Brittney Lofthouse – Staff Writer
The state lists the capacity for students at South Macon Elementary at 498, and when the official count was taken after the first 10 days of the semester, South Macon Elementary’s enrollment is at 502 students. During the 2016-17 school year, the elementary school was well over capacity with 532 students enrolled after the 10 day mark, and finished the year out with 540 students.
Even with about 40 fewer students enrolled this school year, Macon County Schools consultant Terry Bell advised the school board last week that something still needs to be done to address the overcrowding. Bell noted that the school needs at least three spaces to take care of the students currently enrolled. Last year, three temporary solutions were put into place to help with the overcrowding problem at the school. Bell said that one of the third grade classrooms is located in the music room displacing the music program which is now housed on carts and wheeled to classrooms. The school also has one exceptional children class that is located in a large storage room and an English as a Second Language class that meets in a space designed for an office.
Bell also said that the school was cited by the fire marshal because one of the school’s exceptional children classrooms has been utilizing a divider to create two classrooms. The divider violates the fire code because there is only one egress from one side, and the fire marshal wants the partition taken down, but then the school would lose another classroom.
Macon County Superintendent Dr. Chris Baldwin said that the district is monitoring the overcrowding issue and at the request of county leaders, submitted expansion plans at South Macon Elementary to County Manager Derek Roland as part of the district’s long-range plans.
The school is currently over capacity, and Dr. Baldwin said that is likely to only get worse based on pending state legislation. Last year, state mandated class changes were put on hold for two years to allow schools time to plan and better address the issue. While the state wants to reduce the student-to-teacher ratio and decrease class sizes, most districts don’t have space to put additional teachers or classrooms. According to Dr. Baldwin, if there are no changes to the law before next year, the district will need to add 6.3 teaching positions in grades kindergarten through third, and there are no available classrooms in which to put these classes.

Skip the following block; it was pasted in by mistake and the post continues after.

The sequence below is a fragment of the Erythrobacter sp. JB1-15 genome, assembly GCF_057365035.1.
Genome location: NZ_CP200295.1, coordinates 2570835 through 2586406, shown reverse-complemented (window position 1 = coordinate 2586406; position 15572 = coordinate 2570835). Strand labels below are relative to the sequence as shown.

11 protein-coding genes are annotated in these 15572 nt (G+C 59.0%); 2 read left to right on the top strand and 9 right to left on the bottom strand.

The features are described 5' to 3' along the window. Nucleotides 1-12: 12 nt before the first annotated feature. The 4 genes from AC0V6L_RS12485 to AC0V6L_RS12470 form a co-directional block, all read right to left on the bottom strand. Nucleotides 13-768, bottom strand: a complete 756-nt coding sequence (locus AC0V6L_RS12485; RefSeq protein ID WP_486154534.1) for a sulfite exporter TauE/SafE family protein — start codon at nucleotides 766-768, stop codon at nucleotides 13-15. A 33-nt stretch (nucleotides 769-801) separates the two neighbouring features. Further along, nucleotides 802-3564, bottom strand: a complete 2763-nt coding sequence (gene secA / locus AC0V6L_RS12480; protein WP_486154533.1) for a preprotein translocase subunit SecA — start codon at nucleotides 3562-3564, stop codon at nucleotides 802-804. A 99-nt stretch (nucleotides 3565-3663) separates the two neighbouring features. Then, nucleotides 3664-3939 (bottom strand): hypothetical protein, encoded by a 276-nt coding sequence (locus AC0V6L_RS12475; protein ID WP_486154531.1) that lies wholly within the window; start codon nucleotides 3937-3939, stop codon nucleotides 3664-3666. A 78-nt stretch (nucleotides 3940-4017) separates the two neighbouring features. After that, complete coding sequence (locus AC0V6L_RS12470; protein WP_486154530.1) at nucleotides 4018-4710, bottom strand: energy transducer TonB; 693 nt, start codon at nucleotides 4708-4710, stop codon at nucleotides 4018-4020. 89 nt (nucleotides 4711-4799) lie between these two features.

Last year, school officials proposed a $1.6 million expansion to South Macon to add six new classrooms and expand the school’s cafeteria. South Macon’s cafeteria also provides all the food for students at Union Academy and is often stretched too thin to meet the demand.
The expansion would include three new general education classrooms and three exceptional children classrooms. The three general education classrooms would address the overcrowding at South Macon with room for future growth.
Last year, school leaders proposed moving all exceptional children classes with students which require a self-contained environment for 60 percent or more of the school day to South Macon Elementary and the new classrooms, which would free up space at the other schools in the district, which are also nearing capacity. Housing those students in one school would combine district resources, while allowing for more spaces at other elementary schools.
The overcrowding and the need for expanding South Macon have been the subject of many discussions among school board members and at facility maintenance meetings with the county manager and county commissioners. According to Dr. Baldwin an expansion at South Macon would address the district’s overcrowding for the next five to seven years.
Commissioner Gary Shields attended the school board meeting and noted that with the school’s long-range plan complete, he would like to schedule a joint facilities review committee meeting, which is comprised of members of the school board and county commissioners, to discuss the next step and what is best for the district.